People and Place: Learning from Horror Films

Michael Hathorne, CNUa

Have you ever considered the relationship between people and places? What impact do they have on each other? Can they be viewed as separate pieces or are they two pieces which are dependent upon each other in order to create a working whole? The scary scenes we create for horror movies say a lot about what we find ideal, and what we dislike, in the places where people live.

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I am fascinated with the relationship that I believe exists between people and the places they inhabit. To me, the relationship between people and place is one that must be viewed as being inseparable. Any living creature is reliant upon the environment that they inhabit for life. Whether we are talking about an amoeba, ant, aspen tree, or aardvark each is tied directly and specifically to the transect in which nature has placed it. Human beings are no different, with the exception of the ability to generate their own environment. Our ability to “create” puts us in a unique position – one in which we can choose where we want to live and overcome natural obstacles that all other creatures are subject to. Arguably, we do much better in creating our built environment when done so respecting laws of nature, as opposed to attempts to rule over it.

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There is an interesting aspect regarding the relationship between people and place that has identified itself in my mind over the past couple months. That relationship was further solidified by a YouTube video that I recently came across. The relationship first identified itself in my mind in regards to a principle correlation which resides in most religions. The principle is this: Human beings are made up of two separate elements, which when brought together generate life – the body and the soul. Only when together does life exist. People and place are the same. People are the soul by which life exists in the places we create.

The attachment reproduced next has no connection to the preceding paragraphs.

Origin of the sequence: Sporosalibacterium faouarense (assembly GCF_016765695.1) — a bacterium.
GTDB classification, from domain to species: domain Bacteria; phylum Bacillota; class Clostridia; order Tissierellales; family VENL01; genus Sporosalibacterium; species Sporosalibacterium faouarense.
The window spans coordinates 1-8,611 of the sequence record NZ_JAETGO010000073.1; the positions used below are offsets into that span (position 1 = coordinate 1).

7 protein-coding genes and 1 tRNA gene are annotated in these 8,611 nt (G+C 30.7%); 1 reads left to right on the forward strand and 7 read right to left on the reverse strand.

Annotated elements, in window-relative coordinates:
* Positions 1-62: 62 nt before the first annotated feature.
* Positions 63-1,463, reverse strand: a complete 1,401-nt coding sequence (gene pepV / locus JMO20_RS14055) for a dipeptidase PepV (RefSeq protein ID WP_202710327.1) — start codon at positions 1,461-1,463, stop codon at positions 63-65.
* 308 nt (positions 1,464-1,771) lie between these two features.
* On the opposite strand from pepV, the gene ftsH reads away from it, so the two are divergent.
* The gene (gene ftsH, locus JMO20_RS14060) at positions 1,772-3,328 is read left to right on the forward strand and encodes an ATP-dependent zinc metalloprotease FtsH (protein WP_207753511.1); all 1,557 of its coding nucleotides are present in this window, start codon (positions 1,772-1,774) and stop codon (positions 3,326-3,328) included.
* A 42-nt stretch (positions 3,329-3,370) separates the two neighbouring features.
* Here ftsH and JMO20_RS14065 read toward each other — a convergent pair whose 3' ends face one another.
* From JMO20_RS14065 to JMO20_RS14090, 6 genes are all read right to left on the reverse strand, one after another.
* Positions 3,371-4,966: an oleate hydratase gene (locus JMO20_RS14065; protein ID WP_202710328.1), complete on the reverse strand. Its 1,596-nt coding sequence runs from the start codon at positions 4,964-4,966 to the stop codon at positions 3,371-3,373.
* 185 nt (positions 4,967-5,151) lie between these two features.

The YouTube video I came across was that of an economist, named Tomas Sedlacek speaking about the economics of “good & evil.” He described an interesting analogy which applies directly to my previous example regarding the body and soul. He takes it a step further by discussing the state of the body and soul as identified in horror movies:

“Let’s take a look at horror movies… What happens if you separate the soul from the body? What happens, in horror movies, when you divide these two – if you take a body and rid it of a soul? You get a zombie or any other form of un-dead. And if you separate the spirit from the body you get a ghost. So if you disjoin these two (body and soul) it’s not good.”

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This is a “scary” proposition when taken back to the people and place relationship, but at the same time it paints an extremely accurate picture of what current development practices emit. Much of what we experience in regards to our built environment consists of places (body) which are devoid of people (soul) because the ill-intended output in many cases is that of creating a machine as opposed to a living organism. Much of what is developed, using current practices, creates horror film conditions – environments that are arguably best suited for the undead, rather than the living.

In understanding what’s wrong we can identify a clear path to the changes that need to be made. First, we must accept that our current system is broken – we are generating environments for the undead. Second, we must recognize the relationship between people and place – people (soul) are the life giving element to our places (body). Third, the places we develop must be done so with the full intent of attracting and thus generating life because they were consciously designed to serve people.

About the author: Michael Hathorne is a planning professional with experience in community design, property acquisition, land-use entitlements, long range land planning, and land-use policy. Michael served as Chairman of the Local Host Committee  which oversaw the organization and planning efforts for the national CNU conference in Salt Lake City, UT in 2013.